Inductions are the most effective
way of informing overseas social workers about how social care
operates in the UK. Rotherham Council’s acting head of children and
families services, Pam Allen, says it ran an eight-week programme
covering legislation how the authority structure works and
immigration issues. They also produced an information pack on
living in the town.

workers relocating here often need support in settling in, and
anecdotal evidence suggests that some have been left to fend for
themselves. Van Rooyen is relieved that this was not the case for
her. “As a South African you are used to being labelled, but no one
has been judgemental towards me.”

McDonald says he was in the
fortunate position of having a brother already living here and did
not need additional help. The two now rent a private flat together
in Windsor.

says social workers can benefit from being supported by a union,
and links have already been established between the Zimbabwean
social workers and Rotherham’s Unison branch.

Recruiting staff from other
countries is not without hiccups, says Hillingdon Council’s
children and families service manager Chris Hogan. She says two of
the seven qualified South African social workers appointed between
September 2001 and February 2002 by the authority have left “by
mutual agreement”.

Foreign social workers often have
problems with cultural differences between the UK and their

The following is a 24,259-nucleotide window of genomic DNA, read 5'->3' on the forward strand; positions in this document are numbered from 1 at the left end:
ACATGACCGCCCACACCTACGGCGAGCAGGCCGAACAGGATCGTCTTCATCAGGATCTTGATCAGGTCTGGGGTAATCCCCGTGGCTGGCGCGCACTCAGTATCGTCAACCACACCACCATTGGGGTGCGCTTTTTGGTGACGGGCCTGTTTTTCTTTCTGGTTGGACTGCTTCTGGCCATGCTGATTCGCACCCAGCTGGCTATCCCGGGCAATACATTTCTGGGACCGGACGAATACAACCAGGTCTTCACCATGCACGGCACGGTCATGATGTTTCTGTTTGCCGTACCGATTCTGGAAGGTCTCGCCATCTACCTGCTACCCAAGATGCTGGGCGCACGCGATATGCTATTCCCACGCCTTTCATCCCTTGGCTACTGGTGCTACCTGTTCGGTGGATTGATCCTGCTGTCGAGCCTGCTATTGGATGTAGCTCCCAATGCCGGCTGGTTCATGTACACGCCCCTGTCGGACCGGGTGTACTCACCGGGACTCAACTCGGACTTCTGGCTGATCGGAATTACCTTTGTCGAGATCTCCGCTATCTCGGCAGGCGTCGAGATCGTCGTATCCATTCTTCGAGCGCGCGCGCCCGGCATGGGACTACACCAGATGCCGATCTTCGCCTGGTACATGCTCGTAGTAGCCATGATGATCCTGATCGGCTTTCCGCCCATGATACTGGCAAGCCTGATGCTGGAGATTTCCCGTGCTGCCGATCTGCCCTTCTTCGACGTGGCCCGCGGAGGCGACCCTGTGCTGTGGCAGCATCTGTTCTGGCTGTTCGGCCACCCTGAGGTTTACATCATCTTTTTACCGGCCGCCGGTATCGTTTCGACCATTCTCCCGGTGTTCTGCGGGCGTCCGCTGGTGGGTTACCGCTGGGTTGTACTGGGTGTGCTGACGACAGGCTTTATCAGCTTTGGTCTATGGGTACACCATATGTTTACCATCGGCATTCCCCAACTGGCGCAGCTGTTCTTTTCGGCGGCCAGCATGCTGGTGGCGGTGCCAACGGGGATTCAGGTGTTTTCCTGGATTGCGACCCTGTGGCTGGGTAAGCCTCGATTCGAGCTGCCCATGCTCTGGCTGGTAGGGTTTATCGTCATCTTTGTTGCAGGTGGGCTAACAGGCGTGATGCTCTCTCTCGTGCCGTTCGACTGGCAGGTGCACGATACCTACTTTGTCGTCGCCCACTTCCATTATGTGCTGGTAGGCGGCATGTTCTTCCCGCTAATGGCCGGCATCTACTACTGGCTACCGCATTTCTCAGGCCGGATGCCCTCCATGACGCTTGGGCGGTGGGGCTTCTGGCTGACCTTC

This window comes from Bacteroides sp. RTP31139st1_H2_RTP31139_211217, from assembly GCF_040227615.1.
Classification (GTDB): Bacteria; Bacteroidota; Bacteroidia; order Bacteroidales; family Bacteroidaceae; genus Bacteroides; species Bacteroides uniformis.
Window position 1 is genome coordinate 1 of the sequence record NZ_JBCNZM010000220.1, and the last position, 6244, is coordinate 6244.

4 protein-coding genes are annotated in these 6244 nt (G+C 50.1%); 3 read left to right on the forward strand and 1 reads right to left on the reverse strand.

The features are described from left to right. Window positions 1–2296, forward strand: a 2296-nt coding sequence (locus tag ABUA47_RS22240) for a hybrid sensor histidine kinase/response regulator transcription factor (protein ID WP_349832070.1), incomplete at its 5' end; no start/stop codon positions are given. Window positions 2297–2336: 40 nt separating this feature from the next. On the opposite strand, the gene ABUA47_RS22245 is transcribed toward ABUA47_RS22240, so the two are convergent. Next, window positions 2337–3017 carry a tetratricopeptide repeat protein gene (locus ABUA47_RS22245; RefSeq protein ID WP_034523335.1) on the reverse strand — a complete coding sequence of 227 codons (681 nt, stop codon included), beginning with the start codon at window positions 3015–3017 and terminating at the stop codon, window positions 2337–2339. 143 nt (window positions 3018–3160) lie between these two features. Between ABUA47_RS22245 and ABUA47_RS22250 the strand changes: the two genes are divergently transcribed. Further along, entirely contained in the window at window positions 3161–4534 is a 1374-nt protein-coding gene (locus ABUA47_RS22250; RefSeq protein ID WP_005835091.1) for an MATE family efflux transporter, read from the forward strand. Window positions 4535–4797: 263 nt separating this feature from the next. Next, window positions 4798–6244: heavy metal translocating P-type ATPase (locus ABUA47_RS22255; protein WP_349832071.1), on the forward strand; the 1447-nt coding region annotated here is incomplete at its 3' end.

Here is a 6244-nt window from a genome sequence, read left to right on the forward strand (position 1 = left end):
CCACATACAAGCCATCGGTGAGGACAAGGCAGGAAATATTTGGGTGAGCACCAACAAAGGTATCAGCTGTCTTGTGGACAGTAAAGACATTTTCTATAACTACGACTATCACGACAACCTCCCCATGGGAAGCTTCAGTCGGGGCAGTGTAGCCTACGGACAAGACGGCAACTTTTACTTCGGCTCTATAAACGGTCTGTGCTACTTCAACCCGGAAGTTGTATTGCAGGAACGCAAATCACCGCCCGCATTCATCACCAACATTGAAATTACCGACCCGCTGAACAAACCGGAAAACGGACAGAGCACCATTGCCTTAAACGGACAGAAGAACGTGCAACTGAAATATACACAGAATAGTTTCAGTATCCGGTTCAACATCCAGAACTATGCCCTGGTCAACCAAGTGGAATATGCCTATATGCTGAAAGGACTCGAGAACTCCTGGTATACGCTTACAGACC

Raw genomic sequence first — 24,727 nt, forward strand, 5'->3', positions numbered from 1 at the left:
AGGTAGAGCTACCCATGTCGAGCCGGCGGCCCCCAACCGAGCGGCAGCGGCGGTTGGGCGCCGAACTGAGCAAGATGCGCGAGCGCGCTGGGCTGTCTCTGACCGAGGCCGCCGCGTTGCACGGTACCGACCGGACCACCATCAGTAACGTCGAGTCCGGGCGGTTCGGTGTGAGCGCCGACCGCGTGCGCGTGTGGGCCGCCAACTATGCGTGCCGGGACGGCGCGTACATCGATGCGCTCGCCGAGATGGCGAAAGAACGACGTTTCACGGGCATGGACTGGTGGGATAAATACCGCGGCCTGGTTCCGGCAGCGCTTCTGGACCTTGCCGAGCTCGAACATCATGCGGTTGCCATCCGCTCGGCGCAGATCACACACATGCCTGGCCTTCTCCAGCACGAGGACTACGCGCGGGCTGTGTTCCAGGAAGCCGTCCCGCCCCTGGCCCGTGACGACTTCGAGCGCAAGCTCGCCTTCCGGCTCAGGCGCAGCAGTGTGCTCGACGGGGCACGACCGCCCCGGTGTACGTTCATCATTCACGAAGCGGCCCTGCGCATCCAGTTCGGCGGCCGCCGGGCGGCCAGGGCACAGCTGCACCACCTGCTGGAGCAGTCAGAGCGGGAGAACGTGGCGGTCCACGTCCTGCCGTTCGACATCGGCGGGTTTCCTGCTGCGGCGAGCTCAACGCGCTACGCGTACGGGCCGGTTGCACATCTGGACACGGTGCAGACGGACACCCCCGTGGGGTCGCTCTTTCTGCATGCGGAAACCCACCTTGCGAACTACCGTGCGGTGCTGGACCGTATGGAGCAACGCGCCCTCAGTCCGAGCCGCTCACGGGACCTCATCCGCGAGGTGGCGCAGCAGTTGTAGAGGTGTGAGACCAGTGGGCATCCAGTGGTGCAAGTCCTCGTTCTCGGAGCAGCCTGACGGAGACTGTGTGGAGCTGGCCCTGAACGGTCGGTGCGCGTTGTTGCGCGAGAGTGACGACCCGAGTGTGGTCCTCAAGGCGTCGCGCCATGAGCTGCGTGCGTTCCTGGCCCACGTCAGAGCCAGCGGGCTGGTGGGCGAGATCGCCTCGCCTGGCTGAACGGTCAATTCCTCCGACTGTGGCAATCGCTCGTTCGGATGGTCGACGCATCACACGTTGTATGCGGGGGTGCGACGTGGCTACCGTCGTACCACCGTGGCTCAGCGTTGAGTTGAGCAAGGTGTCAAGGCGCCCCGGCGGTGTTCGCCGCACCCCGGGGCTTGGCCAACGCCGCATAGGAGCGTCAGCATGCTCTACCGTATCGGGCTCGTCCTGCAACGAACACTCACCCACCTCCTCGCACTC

homeland. Shabare says: “Some of the things families think of as
‘need’ I may not see as need because of my experiences with
families in Zimbabwe.” Van Rooyen agrees: “I have to remember that
when a family says they are in need, they are, and not compare it
to a South African family.”

Recruiting from overseas can
leave councils open to accusations that they are not looking for
long-term solutions to shortages, and are creating problems in the
country they hire from. Owen Davies, Unison’s national officer for
social services, says: “Recruitment activity in foreign countries
costs very substantial sums of money but does not necessarily lead
to staff who are willing to become a permanent asset to the UK
workforce.” A longer-term solution, he adds, would be for councils
to invest in more training schemes.

there is no official guidance on overseas recruitment of social
workers, a Department of Health spokesperson says it is currently
considering whether or not to issue some. She says employers should
follow the DoH’s Guidance on International Nursing
, which recommends that NHS employers “do not
actively recruit from developing countries that are experiencing
nursing shortages of their own”.2

is reluctant for “further bureaucracy” to surround recruitment and
says councils’ existing policies could be amended to include
overseas social workers.

So is
recruiting social workers from overseas really the solution to
staff shortages? Not for Kent – the council has stopped foreign
recruitment because of budget pressures, says Peter Gilroy,
strategic director of social services.

Instead the council designed a
staff care package that includes a “ready for practice” scheme to
pay local people to train as social workers. Launched in 2000, it
took on 28 applicants in its first two years. There have been more
than 1,000 applicants for the 27 places on the third round starting
in September. With a vacancy rate of 4 per cent, Gilroy believes
this is the way forward.

admits that she found recruiting from overseas a moral dilemma. But
when she discussed it with South African social workers she
discovered it was not perceived as a problem. “We would consider
recruiting from abroad again and it has been an enriching
experience,” she says.

1Anthony Douglas, Is Anybody
Out There
?, June 2002, from

2Department of Health,
Guidance on International Nursing Recruitment, DoH, 1999,